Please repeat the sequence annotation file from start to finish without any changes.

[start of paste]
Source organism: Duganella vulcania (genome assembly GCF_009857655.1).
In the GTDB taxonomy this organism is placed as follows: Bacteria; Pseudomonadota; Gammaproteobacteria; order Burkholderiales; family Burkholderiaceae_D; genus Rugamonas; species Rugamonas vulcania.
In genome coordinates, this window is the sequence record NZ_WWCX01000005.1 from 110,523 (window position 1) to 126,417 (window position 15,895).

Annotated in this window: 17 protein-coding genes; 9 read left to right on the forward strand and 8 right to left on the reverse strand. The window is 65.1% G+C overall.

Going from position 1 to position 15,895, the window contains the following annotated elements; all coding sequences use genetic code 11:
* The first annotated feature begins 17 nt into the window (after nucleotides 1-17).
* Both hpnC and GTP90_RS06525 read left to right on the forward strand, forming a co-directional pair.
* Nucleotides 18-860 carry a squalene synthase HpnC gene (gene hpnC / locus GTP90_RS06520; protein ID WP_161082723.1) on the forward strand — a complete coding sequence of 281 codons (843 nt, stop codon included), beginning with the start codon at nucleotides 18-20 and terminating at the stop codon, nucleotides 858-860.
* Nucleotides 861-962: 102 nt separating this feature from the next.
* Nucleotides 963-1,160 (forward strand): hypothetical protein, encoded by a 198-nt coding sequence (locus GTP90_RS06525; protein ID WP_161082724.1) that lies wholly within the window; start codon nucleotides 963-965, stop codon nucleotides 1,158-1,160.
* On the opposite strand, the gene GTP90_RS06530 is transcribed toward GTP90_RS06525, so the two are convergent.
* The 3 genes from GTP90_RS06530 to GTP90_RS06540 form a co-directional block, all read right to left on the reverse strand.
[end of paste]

Source organism: Duganella vulcania (genome assembly GCF_009857655.1).
In the GTDB taxonomy this organism is placed as follows: Bacteria; Pseudomonadota; Gammaproteobacteria; order Burkholderiales; family Burkholderiaceae_D; genus Rugamonas; species Rugamonas vulcania.
In genome coordinates, this window is the sequence record NZ_WWCX01000005.1 from 110,523 (window position 1) to 126,417 (window position 15,895).

Annotated in this window: 17 protein-coding genes; 9 read left to right on the forward strand and 8 right to left on the reverse strand. The window is 65.1% G+C overall.

Going from position 1 to position 15,895, the window contains the following annotated elements; all coding sequences use genetic code 11:
* The first annotated feature begins 17 nt into the window (after nucleotides 1-17).
* Both hpnC and GTP90_RS06525 read left to right on the forward strand, forming a co-directional pair.
* Nucleotides 18-860 carry a squalene synthase HpnC gene (gene hpnC / locus GTP90_RS06520; protein ID WP_161082723.1) on the forward strand — a complete coding sequence of 281 codons (843 nt, stop codon included), beginning with the start codon at nucleotides 18-20 and terminating at the stop codon, nucleotides 858-860.
* Nucleotides 861-962: 102 nt separating this feature from the next.
* Nucleotides 963-1,160 (forward strand): hypothetical protein, encoded by a 198-nt coding sequence (locus GTP90_RS06525; protein ID WP_161082724.1) that lies wholly within the window; start codon nucleotides 963-965, stop codon nucleotides 1,158-1,160.
* On the opposite strand, the gene GTP90_RS06530 is transcribed toward GTP90_RS06525, so the two are convergent.
* The 3 genes from GTP90_RS06530 to GTP90_RS06540 form a co-directional block, all read right to left on the reverse strand.